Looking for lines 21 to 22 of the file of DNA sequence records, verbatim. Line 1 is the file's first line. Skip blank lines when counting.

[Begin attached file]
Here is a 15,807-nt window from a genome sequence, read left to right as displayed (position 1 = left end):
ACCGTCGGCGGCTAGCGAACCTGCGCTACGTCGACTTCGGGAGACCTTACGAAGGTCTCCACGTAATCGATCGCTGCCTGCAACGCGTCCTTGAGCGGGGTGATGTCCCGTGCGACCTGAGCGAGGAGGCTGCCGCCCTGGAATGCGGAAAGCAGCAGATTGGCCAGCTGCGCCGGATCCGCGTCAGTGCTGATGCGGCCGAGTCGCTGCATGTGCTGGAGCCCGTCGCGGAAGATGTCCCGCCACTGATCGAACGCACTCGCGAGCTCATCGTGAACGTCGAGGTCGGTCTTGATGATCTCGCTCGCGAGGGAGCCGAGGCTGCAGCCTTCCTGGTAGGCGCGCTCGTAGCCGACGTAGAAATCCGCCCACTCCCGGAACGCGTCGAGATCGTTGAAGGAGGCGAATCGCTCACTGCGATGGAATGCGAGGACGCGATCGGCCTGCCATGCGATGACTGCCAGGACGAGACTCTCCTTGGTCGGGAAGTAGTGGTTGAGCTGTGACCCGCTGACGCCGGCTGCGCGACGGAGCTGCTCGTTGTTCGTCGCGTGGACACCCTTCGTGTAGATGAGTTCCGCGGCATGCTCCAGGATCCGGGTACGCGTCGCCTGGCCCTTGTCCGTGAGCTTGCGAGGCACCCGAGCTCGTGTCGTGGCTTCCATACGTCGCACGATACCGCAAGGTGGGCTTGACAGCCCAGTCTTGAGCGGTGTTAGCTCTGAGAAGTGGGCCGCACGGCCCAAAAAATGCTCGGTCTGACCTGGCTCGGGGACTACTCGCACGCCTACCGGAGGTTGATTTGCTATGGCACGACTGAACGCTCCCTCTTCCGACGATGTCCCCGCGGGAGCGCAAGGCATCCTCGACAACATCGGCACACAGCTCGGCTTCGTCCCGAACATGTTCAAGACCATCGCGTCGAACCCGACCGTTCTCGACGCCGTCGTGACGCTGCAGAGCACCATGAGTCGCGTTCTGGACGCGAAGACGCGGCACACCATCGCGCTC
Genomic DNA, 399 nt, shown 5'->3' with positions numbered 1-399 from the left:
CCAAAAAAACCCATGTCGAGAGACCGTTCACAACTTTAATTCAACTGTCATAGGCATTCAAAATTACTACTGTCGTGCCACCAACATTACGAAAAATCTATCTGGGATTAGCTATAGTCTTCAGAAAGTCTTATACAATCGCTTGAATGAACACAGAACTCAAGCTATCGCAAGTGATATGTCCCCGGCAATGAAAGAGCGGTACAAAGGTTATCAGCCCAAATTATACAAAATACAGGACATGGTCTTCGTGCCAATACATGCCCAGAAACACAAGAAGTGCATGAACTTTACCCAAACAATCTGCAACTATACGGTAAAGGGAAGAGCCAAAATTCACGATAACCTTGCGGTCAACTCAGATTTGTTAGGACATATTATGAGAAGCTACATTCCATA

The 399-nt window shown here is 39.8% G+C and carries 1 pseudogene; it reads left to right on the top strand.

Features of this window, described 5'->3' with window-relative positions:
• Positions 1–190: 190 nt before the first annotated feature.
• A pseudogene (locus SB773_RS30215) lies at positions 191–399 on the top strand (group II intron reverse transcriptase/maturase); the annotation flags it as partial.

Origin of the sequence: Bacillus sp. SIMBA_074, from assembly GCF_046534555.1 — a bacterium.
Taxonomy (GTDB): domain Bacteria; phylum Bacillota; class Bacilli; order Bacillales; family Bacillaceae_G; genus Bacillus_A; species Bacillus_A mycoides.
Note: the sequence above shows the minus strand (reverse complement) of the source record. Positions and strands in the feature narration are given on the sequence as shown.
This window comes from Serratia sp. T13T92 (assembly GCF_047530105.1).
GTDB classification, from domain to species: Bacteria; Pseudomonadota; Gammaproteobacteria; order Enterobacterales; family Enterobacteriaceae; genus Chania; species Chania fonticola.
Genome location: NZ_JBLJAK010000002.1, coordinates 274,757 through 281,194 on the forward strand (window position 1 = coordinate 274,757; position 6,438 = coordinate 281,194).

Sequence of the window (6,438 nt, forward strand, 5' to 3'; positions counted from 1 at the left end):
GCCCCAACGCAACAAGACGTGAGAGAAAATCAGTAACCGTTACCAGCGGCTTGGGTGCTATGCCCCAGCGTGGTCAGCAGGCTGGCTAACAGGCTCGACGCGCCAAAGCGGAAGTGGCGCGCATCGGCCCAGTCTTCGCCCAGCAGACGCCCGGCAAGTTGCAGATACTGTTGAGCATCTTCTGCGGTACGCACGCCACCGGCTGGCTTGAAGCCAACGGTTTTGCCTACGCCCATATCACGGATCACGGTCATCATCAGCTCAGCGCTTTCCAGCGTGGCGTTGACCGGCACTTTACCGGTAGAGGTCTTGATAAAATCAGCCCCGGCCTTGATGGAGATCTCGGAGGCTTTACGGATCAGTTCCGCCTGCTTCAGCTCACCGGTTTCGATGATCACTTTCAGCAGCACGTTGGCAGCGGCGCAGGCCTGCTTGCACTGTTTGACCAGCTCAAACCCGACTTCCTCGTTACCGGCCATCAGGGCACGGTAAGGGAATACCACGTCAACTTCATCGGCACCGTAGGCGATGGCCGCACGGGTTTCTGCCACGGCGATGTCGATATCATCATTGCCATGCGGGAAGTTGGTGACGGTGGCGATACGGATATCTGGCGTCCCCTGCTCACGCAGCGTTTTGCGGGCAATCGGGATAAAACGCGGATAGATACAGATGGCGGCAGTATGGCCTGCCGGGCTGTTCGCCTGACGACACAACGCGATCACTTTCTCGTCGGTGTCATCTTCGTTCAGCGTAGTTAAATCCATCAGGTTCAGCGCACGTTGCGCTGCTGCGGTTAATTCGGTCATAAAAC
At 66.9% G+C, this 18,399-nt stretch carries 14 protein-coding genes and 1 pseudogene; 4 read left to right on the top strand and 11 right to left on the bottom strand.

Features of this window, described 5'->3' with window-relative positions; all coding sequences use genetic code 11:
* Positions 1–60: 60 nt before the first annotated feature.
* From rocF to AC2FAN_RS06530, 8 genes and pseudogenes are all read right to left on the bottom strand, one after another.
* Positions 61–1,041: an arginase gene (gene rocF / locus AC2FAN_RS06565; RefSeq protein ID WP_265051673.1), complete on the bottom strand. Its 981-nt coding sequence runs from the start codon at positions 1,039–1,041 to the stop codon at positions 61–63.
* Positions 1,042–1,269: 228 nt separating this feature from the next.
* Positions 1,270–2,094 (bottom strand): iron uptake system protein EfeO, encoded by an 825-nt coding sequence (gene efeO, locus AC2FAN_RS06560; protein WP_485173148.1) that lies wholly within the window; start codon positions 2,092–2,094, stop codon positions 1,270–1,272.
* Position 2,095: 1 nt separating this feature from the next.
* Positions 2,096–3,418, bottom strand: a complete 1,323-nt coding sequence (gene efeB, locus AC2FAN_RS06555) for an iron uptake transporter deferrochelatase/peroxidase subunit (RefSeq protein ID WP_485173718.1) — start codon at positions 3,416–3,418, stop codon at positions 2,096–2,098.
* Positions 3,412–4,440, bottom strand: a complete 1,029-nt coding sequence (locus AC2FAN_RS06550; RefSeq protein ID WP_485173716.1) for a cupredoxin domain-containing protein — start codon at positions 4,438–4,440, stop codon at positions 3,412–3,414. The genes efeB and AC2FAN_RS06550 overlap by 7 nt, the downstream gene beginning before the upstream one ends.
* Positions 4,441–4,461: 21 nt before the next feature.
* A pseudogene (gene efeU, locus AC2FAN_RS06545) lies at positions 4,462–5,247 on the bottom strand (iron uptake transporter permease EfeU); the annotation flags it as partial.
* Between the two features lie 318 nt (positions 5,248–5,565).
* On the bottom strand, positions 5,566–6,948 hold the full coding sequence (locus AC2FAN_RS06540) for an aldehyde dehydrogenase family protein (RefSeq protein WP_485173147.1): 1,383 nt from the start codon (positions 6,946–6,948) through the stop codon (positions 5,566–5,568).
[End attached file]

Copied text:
* Positions 61–1,041: an arginase gene (gene rocF / locus AC2FAN_RS06565; RefSeq protein ID WP_265051673.1), complete on the bottom strand. Its 981-nt coding sequence runs from the start codon at positions 1,039–1,041 to the stop codon at positions 61–63.
* Positions 1,042–1,269: 228 nt separating this feature from the next.